You searched for: “languish
anguish, languish
anguish (ANG gwish) (noun)
Extreme anxiety or emotional torment; grief, woe: The mother waited in anguish for news of her missing child.
languish (LANG gwish) (verb)
1. To undergo hardship as a result of being deprived of something, typically attention, independence, or freedom: Alex lost his accustomed vigor and was about to languish in the tropical climate.
2. To long for something that is being denied; to pine for: After days in the hospital without visitors, Brad could only languish for the sight of his family.

When Tim had to languish in his bed for such a long time because he was ill, he started to experience a sense of anguish that he might not ever be well again.

languish, languishes, languished, languishing (verb forms)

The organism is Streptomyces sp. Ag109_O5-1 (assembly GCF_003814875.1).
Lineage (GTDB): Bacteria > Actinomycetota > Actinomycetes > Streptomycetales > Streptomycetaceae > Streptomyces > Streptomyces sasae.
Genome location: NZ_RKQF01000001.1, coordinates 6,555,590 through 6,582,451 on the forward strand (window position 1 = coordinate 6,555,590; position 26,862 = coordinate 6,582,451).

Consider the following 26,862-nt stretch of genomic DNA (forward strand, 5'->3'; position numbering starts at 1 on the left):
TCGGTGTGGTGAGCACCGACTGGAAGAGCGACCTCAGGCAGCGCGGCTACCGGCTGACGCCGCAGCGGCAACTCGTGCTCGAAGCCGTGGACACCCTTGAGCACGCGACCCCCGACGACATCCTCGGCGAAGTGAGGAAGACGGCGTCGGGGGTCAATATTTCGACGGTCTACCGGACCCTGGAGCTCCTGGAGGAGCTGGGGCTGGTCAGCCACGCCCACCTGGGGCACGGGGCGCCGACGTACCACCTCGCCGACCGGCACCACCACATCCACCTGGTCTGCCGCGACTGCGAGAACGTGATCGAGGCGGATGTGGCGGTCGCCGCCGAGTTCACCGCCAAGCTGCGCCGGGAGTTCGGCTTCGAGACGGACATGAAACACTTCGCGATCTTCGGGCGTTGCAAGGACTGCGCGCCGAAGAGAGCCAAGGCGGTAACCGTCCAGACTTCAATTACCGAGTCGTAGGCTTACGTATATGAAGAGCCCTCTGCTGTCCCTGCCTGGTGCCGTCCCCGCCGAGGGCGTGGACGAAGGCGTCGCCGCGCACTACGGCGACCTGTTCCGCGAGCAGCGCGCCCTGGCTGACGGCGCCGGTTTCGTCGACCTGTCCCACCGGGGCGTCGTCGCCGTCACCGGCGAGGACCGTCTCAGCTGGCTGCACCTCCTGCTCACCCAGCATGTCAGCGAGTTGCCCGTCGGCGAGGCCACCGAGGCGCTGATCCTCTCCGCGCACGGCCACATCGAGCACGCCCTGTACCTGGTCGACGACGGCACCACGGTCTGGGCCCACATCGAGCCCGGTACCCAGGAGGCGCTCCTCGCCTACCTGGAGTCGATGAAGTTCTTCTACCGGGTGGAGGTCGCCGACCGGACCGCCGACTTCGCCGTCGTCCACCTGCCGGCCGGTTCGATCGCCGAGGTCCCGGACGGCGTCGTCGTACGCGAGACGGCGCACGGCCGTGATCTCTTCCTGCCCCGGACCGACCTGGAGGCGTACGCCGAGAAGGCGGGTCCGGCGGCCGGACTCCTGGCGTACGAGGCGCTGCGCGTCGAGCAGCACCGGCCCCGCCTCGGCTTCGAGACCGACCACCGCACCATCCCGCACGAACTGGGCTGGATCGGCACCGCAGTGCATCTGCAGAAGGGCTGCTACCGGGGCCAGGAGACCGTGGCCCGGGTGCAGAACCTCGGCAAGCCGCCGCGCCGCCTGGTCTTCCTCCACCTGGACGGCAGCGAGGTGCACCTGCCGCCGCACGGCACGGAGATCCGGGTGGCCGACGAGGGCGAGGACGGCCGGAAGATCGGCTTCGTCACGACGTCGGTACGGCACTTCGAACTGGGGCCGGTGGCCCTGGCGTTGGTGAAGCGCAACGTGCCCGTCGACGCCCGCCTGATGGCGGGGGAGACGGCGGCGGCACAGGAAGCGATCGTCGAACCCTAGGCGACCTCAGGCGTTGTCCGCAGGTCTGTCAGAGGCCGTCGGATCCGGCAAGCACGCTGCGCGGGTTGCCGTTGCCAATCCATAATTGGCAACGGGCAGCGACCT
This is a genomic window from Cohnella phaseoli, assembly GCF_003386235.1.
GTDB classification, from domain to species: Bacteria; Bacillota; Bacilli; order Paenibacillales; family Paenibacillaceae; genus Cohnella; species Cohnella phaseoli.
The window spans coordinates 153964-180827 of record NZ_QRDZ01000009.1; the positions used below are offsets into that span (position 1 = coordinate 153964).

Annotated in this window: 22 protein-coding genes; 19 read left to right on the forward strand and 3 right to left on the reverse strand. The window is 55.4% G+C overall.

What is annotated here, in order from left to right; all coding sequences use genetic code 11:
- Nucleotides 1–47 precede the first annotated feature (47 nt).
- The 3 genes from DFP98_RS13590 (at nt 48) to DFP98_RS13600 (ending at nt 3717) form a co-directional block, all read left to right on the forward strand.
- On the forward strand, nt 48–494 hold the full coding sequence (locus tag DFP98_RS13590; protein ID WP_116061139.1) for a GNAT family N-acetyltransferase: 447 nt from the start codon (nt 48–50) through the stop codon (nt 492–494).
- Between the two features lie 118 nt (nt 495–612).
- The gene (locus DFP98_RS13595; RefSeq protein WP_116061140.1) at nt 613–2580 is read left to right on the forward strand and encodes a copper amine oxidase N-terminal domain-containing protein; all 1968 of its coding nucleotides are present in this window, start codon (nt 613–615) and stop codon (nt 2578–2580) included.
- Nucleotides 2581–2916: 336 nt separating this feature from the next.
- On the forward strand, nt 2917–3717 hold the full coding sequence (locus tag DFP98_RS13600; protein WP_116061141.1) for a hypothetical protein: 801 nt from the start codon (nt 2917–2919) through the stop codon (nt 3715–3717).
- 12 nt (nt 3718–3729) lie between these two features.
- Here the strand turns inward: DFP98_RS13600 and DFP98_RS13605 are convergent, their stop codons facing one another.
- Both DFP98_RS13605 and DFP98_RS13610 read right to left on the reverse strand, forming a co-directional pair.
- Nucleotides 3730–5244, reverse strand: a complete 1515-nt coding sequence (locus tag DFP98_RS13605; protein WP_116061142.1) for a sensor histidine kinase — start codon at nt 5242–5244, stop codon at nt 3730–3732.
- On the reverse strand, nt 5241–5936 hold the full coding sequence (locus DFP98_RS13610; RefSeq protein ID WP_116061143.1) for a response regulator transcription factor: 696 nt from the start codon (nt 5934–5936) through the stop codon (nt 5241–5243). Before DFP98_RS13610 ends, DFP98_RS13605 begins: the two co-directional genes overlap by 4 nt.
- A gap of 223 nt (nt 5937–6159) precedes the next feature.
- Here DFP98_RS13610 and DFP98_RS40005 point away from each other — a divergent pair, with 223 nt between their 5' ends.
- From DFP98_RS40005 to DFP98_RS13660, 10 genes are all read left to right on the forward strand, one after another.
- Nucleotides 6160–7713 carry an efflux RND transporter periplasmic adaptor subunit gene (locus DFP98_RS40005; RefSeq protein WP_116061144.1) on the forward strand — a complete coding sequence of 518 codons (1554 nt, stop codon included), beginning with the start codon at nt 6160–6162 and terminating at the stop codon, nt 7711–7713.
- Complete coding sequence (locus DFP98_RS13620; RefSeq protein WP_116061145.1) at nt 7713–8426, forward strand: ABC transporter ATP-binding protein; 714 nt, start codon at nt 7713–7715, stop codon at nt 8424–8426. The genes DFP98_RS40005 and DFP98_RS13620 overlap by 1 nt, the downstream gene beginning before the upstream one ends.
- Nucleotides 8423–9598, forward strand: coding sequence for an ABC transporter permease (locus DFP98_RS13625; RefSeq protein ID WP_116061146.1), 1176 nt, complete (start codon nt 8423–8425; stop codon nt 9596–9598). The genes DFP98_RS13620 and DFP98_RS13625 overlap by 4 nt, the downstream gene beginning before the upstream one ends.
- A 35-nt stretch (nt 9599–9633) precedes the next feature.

1. To exist, or to remain, in an unpleasant, difficult, or unwanted situation, sometimes for a long time: "He is an innocent man who has been languishing in prison for the past ten years."
2. To have a desire for something or someone who is not present.
3. To become feeble, to degenerate, to deteriorate, or to grow worse: With such good medical care, he should have been gaining strength, but instead he has been languishing.
4. To remain unattended to or be neglected: "There is legislation that has continued to languish in committee for months."
5. Etymology: "fail in strength, exhibit signs of approaching death", from languiss-, languir, "to be listless"; from Vulgar Latin languire, which came from Latin languere, "to be weak" or "to faint".
This entry is located in the following unit: lax- (page 1)